Database Security

28570 Words Aug 20th, 2008 115 Pages
- 1 -
Database Security *)
Institut für Angewandte Informatik und Informationssysteme
Abteilung für Information Engineering
Universität Wien
Vienna, Austria
1. Introduction
1.1 The Relational Data Model Revisited
1.2 The Vocabulary of Security and Major DB Security Threats
2. Database Security Models
2.1 Discretionary Security Models
2.2 Mandatory Security Models
2.3 Adapted Mandatory Access Control Model
2.4 Personal Knowledge Approach
2.5 Clark and Wilson Model
2.6 A Final Note on Database Security Models
3. Multilevel Secure Prototypes and Systems
3.1 SeaView
3.2 Lock Data Views
3.3 ASD_Views
4. Conceptual Data Model for Multilevel Security
4.1 Concepts of Security Semantics
4.2 Classification
…show more content…
· Authorization, Access Controls
Authorization is the specification of a set of rules that specify who has which type of access to what information. Authorization policies therefore govern the disclosure and modification of information. Access controls are
- 3 - procedures that are designed to control authorizations. They are responsible to limit access to stored data to authorized users only.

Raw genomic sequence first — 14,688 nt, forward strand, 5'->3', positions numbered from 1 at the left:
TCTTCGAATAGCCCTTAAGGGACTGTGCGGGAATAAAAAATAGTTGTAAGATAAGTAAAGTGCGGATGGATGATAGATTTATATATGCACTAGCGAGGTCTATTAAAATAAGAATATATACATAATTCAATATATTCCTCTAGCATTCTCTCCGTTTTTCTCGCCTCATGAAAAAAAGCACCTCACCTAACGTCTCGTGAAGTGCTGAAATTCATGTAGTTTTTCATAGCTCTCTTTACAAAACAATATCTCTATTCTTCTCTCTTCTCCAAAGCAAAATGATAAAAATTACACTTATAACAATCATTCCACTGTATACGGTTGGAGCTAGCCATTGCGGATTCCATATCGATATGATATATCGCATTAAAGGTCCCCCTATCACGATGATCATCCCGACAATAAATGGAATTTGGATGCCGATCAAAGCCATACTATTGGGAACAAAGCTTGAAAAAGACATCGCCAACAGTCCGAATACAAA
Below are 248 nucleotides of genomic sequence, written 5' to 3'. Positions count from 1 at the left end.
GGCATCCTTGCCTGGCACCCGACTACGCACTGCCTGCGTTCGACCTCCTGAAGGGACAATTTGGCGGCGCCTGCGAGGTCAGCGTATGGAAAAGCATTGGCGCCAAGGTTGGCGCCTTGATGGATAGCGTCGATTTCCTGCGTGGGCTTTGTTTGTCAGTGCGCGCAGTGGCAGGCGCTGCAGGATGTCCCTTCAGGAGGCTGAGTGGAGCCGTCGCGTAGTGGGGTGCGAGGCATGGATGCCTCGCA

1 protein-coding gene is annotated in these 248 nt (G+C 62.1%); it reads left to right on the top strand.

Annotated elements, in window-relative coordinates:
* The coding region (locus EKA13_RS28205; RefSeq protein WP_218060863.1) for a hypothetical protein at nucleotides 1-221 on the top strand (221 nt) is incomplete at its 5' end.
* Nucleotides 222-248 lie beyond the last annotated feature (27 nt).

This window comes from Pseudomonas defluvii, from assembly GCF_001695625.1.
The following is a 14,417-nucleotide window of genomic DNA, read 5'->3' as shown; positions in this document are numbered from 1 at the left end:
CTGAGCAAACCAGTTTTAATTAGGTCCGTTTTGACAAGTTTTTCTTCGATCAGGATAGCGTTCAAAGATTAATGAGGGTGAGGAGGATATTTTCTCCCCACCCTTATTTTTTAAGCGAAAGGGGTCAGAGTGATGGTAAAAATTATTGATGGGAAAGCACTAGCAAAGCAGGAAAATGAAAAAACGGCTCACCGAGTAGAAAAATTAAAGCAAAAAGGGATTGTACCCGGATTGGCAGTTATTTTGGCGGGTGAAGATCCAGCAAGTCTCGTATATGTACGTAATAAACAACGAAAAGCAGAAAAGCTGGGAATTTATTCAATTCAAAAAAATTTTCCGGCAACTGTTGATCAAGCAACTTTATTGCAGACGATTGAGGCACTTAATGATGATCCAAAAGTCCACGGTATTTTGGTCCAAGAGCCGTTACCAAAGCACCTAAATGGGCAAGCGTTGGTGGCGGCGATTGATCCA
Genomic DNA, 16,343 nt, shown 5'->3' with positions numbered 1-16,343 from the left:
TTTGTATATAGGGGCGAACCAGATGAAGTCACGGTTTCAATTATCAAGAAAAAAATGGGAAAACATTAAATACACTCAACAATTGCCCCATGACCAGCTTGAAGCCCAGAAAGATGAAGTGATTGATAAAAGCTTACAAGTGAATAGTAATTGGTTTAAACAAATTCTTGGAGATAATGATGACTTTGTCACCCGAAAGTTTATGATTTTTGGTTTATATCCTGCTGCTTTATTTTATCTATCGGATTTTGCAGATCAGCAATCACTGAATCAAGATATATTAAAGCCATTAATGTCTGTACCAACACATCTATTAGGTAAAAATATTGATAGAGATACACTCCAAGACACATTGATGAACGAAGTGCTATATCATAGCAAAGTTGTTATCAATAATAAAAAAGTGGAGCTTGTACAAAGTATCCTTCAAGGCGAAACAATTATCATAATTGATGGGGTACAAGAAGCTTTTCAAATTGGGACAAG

· Integrity, Consistency
An integrity policy states a set of rules (i. e. semantic integrity constraints) that define the correct states of the database during database operation and therefore can protect against malicious or accidental modification of information. Closely related issues to integrity and consistency are concurrency control and recovery. Concurrency control policies protect the integrity of the database in the presence of concurrent transactions. If these transactions do not terminate normally due to system crashes or security violations recovery techniques are used to reconstruct correct or valid database states.
· Auditing
The requirement to keep records of all security relevant actions issued by a user is called auditing. Resulting audit records are the basis for further reviews and examinations in order to test the adequacy of system controls and to recommend any changes in the security policy.
In this Chapter such a broad perspective of database security is not taken.
Instead, main focus is directed towards aspects related to
Open Document